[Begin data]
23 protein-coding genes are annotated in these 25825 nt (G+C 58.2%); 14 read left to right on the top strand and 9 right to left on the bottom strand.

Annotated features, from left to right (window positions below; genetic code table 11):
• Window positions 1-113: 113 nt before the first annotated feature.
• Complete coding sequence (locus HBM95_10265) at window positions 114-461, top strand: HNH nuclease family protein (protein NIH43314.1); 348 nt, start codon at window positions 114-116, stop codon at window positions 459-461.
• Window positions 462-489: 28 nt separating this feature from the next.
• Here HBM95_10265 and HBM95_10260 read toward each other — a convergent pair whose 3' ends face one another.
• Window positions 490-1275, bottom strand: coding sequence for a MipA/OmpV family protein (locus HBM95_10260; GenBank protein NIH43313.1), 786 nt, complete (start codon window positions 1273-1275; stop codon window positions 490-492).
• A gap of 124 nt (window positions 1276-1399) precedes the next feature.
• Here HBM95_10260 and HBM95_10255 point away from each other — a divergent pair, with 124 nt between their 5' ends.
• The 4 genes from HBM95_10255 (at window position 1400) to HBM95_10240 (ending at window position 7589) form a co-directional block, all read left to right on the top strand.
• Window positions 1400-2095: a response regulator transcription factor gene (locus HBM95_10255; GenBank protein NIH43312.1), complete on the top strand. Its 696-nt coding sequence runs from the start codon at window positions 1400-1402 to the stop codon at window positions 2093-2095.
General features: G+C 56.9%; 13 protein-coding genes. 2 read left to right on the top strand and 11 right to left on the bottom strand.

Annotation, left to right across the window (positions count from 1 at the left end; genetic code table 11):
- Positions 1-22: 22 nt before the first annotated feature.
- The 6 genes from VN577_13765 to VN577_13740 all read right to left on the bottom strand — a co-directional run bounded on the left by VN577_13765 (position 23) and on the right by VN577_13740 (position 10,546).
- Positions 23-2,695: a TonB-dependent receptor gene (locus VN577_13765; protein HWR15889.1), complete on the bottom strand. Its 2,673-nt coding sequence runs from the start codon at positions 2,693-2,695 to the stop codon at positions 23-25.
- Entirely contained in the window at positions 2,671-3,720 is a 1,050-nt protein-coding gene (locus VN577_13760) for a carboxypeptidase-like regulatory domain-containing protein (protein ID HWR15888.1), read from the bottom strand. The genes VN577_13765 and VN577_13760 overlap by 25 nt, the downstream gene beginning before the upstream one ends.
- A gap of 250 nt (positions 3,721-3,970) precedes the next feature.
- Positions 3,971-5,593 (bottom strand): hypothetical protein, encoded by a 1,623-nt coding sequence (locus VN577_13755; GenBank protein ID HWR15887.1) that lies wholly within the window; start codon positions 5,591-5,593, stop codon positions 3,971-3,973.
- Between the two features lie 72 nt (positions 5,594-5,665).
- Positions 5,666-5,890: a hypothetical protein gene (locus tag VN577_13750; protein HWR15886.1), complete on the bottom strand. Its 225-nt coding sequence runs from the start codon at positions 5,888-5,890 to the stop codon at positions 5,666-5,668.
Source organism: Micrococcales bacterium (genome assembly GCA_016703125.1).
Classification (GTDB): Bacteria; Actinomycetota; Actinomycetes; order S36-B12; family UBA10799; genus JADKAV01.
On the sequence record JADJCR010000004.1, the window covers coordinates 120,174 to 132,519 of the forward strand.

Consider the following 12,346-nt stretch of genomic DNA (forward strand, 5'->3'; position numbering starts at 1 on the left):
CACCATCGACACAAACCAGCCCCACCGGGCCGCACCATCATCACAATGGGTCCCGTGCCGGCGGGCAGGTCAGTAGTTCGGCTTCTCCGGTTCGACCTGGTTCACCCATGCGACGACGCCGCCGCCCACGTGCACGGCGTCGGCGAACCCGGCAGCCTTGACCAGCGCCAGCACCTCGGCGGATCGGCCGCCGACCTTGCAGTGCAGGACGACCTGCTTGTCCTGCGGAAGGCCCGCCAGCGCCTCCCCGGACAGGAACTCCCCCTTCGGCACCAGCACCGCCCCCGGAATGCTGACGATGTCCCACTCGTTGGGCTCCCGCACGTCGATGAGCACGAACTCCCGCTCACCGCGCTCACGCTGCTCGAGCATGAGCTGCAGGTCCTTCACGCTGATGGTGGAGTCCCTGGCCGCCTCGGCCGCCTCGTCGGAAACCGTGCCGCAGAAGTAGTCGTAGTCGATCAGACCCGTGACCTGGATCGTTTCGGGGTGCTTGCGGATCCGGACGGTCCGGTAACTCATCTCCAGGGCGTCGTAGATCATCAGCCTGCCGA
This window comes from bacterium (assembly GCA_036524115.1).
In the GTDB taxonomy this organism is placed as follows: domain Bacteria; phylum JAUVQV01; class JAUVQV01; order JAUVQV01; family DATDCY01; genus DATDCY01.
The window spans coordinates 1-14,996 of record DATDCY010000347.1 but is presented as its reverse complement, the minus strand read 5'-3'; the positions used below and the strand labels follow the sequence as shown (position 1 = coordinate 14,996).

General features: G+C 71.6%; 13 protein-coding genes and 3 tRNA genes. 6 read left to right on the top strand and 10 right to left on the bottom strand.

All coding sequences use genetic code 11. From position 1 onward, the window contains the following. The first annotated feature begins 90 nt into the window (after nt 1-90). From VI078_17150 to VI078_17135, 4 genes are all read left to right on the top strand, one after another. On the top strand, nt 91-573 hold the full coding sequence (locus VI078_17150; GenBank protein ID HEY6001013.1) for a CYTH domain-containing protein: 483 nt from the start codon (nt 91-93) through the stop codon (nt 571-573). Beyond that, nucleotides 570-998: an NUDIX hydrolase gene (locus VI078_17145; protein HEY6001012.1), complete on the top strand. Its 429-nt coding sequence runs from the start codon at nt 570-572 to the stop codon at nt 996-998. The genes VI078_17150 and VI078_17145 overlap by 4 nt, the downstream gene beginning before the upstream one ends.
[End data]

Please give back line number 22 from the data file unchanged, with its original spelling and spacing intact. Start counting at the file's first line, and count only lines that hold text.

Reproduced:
Source organism: Micrococcales bacterium (genome assembly GCA_016703125.1).